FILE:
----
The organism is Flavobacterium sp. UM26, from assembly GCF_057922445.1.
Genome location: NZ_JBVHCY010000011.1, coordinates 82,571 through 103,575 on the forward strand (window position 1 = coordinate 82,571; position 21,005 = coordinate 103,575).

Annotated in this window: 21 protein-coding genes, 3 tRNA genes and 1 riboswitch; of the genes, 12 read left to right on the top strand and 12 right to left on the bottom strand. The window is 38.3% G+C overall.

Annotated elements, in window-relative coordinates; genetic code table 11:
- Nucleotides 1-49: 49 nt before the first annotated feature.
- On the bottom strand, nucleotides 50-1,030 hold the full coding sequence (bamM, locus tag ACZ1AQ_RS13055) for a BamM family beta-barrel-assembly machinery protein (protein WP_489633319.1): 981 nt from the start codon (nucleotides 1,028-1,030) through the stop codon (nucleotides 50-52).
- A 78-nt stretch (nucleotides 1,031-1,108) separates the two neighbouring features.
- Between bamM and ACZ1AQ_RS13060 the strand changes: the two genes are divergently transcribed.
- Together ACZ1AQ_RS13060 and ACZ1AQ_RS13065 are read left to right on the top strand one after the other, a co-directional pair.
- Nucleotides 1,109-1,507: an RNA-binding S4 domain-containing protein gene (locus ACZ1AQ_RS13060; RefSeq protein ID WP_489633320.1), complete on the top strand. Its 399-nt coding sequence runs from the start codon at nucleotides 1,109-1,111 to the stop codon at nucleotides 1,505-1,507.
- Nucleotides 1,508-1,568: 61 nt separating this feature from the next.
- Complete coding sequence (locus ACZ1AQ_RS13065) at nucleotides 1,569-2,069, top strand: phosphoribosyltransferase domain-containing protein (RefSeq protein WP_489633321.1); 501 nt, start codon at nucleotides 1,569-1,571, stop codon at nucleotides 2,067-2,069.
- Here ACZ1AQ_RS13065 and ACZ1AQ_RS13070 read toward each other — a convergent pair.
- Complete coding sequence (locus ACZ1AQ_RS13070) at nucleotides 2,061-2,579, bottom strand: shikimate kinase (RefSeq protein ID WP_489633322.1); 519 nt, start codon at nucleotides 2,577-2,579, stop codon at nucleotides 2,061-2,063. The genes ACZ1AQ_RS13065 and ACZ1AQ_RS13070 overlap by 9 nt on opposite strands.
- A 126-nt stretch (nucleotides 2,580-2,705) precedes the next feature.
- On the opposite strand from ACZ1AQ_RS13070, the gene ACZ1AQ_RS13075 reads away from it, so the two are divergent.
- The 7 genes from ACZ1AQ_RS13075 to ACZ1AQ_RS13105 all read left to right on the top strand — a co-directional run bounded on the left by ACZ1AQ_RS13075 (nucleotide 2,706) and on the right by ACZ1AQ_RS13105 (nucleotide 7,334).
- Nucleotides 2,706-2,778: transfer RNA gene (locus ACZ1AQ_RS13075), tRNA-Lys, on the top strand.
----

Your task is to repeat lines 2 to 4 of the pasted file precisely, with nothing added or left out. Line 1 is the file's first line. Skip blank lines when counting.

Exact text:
Genome location: NZ_JBVHCY010000011.1, coordinates 82,571 through 103,575 on the forward strand (window position 1 = coordinate 82,571; position 21,005 = coordinate 103,575).

Annotated in this window: 21 protein-coding genes, 3 tRNA genes and 1 riboswitch; of the genes, 12 read left to right on the top strand and 12 right to left on the bottom strand. The window is 38.3% G+C overall.

Annotated elements, in window-relative coordinates; genetic code table 11: